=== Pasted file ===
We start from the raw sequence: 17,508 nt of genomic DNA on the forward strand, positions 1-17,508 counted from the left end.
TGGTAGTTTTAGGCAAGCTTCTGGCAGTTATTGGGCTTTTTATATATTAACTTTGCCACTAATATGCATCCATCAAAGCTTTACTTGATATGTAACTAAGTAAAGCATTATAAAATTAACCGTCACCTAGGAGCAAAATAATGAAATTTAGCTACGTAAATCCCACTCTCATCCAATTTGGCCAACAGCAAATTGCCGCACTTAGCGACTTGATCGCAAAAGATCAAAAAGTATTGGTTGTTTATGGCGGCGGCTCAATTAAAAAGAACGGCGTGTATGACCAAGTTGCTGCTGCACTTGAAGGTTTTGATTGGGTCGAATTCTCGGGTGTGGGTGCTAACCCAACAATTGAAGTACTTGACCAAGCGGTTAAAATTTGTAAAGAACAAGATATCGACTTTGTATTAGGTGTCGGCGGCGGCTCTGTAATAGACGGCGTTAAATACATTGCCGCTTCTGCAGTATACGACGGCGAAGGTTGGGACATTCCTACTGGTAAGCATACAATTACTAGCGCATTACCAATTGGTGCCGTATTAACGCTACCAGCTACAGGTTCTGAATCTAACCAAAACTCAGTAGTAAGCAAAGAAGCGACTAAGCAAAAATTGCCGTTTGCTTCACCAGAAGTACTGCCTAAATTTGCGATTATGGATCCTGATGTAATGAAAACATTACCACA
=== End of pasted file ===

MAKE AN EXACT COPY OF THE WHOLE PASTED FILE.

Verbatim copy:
We start from the raw sequence: 17,508 nt of genomic DNA on the forward strand, positions 1-17,508 counted from the left end.
TGGTAGTTTTAGGCAAGCTTCTGGCAGTTATTGGGCTTTTTATATATTAACTTTGCCACTAATATGCATCCATCAAAGCTTTACTTGATATGTAACTAAGTAAAGCATTATAAAATTAACCGTCACCTAGGAGCAAAATAATGAAATTTAGCTACGTAAATCCCACTCTCATCCAATTTGGCCAACAGCAAATTGCCGCACTTAGCGACTTGATCGCAAAAGATCAAAAAGTATTGGTTGTTTATGGCGGCGGCTCAATTAAAAAGAACGGCGTGTATGACCAAGTTGCTGCTGCACTTGAAGGTTTTGATTGGGTCGAATTCTCGGGTGTGGGTGCTAACCCAACAATTGAAGTACTTGACCAAGCGGTTAAAATTTGTAAAGAACAAGATATCGACTTTGTATTAGGTGTCGGCGGCGGCTCTGTAATAGACGGCGTTAAATACATTGCCGCTTCTGCAGTATACGACGGCGAAGGTTGGGACATTCCTACTGGTAAGCATACAATTACTAGCGCATTACCAATTGGTGCCGTATTAACGCTACCAGCTACAGGTTCTGAATCTAACCAAAACTCAGTAGTAAGCAAAGAAGCGACTAAGCAAAAATTGCCGTTTGCTTCACCAGAAGTACTGCCTAAATTTGCGATTATGGATCCTGATGTAATGAAAACATTACCACA